How I was Diagnosed

I began to have really weird symptoms a couple years back. At first, I had a rash that was generalized that eventually ended up with most of the skin on my trunk, hands and legs peeling off. My regular MD had noted that it was an allergy but it was difficult to pin down. By the time I had seen her, it was mostly gone, but I had taken pictures to show her. Then I began to notice that my feet were cold all the time (it was August). I checked the temperature of my feet and they were warm and they were not bluish, so I knew it was not circulatory in nature (I am a nurse) so I had decided that it must be nerve or orthopedic elated. I had made an appointment with my orthopedic doctor, which was 3 weeks away.

A fall landed me in the ER

I fell in the bathroom at home and was unable to get up. I was taken to an ER, and when I described that I had been having trouble walking, was sent for an MRI of the spine. I was told that I had a demyelinating disorder of some sort, and immediately thought of MS. I was admitted, placed on a ton of steroids, and transferred to the main campus of the hospital for further evaluation. I had spinal taps, lab work and continued with lots of IV steroids.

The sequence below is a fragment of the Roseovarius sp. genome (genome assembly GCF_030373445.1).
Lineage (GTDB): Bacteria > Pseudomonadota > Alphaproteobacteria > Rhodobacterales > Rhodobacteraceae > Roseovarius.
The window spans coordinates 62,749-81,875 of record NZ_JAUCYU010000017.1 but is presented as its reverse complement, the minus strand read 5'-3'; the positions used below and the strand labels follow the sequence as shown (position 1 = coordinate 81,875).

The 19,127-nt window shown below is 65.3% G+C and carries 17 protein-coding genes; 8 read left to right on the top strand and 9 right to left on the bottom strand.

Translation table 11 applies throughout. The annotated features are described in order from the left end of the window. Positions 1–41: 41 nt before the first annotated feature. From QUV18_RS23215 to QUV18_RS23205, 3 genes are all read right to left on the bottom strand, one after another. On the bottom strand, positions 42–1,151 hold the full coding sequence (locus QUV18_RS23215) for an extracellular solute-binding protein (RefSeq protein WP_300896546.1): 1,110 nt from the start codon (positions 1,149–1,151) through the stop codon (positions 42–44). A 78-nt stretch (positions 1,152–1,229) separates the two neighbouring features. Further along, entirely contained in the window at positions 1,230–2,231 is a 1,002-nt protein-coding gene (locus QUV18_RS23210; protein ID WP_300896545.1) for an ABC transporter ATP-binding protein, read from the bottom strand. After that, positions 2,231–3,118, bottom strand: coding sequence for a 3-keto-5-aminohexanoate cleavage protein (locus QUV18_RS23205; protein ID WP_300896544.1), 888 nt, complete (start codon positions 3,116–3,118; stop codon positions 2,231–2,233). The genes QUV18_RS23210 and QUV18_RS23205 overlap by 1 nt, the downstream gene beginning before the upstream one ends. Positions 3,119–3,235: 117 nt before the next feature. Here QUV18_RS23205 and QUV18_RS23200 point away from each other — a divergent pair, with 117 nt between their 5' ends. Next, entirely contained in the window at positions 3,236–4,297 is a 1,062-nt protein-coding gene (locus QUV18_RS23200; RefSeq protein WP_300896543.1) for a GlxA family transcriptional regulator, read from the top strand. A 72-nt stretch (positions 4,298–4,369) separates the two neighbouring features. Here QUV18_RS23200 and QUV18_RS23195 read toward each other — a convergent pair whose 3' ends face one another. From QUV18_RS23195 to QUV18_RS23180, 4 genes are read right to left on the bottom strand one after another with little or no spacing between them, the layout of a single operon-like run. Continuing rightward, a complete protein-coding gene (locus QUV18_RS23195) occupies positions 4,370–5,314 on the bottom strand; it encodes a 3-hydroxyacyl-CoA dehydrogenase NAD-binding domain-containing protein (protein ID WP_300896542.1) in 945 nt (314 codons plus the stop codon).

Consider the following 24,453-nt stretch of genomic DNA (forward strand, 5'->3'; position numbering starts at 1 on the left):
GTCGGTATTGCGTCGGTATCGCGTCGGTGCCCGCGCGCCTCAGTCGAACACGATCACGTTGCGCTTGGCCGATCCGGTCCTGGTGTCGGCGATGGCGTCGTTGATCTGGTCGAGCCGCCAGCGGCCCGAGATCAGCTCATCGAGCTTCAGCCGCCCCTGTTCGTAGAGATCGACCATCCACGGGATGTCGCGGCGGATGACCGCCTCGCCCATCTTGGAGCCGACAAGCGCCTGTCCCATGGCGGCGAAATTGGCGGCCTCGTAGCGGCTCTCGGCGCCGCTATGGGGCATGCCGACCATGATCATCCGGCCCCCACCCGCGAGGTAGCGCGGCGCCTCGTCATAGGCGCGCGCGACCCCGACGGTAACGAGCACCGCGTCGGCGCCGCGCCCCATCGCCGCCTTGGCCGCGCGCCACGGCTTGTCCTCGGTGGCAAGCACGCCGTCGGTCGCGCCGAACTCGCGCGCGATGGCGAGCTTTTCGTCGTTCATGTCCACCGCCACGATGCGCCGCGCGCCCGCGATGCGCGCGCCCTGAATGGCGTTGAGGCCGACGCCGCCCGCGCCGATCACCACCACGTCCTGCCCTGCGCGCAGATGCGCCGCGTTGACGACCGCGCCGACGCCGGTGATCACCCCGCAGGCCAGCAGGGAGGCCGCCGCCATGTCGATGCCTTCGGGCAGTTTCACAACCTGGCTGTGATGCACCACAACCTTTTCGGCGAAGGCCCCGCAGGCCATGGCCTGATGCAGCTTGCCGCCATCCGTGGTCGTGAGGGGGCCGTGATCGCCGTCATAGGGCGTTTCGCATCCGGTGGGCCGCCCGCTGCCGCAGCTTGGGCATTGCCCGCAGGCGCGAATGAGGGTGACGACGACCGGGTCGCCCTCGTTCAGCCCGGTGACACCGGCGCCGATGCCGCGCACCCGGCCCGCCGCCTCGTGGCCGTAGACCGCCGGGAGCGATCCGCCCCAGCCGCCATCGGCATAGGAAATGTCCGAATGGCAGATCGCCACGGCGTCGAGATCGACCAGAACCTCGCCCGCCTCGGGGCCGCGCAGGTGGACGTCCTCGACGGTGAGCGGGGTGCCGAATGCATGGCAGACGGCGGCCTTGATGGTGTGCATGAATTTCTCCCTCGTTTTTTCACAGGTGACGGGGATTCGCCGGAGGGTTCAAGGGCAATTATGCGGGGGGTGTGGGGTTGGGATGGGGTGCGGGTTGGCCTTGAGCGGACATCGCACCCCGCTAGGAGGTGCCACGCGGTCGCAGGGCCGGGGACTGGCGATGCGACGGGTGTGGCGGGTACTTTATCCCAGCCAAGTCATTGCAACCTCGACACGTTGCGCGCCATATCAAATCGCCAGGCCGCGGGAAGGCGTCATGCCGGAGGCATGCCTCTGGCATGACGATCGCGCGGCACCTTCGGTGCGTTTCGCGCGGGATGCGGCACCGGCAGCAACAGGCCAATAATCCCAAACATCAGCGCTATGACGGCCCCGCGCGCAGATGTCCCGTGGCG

Finding out I have NMO

It was not until several weeks later that I found out I had NMO. I knew nothing about it, but set out to find out more. Through this website and many others I did find out a lot of information. I was placed on monthly injects of a drug called Enspryng. I have to say that I was somewhat afraid of having the intense pain and spasms that I have been reading about on this website, but so far, I have not had any of these issues. I still have the numbness, and I do need to walk with a cane at times, I am doing all right. I do have significant fatigue, and need rest periods but have managed, with help of family and friends, to continue to be able to live independently and take of my own and my husband's needs on a daily basis. I have a lot of faith in my specialist who has been a real partner in my care.

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